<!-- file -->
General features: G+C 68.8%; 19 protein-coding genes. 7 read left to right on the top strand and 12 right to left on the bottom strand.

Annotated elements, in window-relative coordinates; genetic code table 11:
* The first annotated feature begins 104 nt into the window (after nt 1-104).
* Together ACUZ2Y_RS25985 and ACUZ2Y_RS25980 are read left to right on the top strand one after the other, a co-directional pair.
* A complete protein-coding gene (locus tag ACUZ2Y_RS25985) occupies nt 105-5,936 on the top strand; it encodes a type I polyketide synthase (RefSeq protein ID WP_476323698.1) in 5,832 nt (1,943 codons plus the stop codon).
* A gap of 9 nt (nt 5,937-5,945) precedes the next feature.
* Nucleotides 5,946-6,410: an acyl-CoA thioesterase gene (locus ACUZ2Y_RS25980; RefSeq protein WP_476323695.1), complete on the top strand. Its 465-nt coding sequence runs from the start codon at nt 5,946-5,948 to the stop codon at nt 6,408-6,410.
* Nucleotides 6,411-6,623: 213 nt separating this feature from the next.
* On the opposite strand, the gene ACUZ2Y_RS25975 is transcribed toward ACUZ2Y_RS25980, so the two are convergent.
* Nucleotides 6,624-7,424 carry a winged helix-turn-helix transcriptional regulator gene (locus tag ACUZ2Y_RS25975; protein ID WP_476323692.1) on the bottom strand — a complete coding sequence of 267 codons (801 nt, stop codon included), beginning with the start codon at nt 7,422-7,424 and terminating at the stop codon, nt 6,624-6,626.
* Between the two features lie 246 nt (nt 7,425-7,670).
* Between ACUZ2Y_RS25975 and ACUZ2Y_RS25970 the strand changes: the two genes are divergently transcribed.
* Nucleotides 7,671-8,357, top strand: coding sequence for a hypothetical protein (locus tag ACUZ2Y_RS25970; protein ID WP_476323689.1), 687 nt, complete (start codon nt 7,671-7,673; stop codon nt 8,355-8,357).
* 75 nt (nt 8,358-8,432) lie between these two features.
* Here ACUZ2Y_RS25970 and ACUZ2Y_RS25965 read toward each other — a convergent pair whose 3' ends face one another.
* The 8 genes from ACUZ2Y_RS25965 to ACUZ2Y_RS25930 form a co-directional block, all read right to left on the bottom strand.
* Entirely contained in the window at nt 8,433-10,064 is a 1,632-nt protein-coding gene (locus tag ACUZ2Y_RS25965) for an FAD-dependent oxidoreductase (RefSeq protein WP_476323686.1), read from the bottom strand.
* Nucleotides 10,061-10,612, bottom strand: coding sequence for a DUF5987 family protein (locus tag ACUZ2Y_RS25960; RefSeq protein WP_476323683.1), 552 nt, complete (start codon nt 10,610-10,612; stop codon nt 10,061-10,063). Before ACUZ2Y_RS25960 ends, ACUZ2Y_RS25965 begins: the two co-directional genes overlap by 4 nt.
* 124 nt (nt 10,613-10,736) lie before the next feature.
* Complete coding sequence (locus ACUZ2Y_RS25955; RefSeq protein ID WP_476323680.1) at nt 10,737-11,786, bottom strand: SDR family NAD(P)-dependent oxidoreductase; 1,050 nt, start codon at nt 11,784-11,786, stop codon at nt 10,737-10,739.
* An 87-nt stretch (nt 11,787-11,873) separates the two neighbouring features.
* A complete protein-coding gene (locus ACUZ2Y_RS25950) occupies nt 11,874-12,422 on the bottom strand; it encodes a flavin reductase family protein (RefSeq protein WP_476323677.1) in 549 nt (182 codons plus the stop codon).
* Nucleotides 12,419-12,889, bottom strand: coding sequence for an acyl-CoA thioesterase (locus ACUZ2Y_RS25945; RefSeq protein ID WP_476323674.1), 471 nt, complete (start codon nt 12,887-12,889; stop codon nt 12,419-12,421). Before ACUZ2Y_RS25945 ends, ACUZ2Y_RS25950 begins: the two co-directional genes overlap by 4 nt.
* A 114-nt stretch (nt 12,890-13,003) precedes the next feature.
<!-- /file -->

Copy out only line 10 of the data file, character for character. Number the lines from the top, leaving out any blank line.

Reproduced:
* Nucleotides 6,624-7,424 carry a winged helix-turn-helix transcriptional regulator gene (locus tag ACUZ2Y_RS25975; protein ID WP_476323692.1) on the bottom strand — a complete coding sequence of 267 codons (801 nt, stop codon included), beginning with the start codon at nt 7,422-7,424 and terminating at the stop codon, nt 6,624-6,626.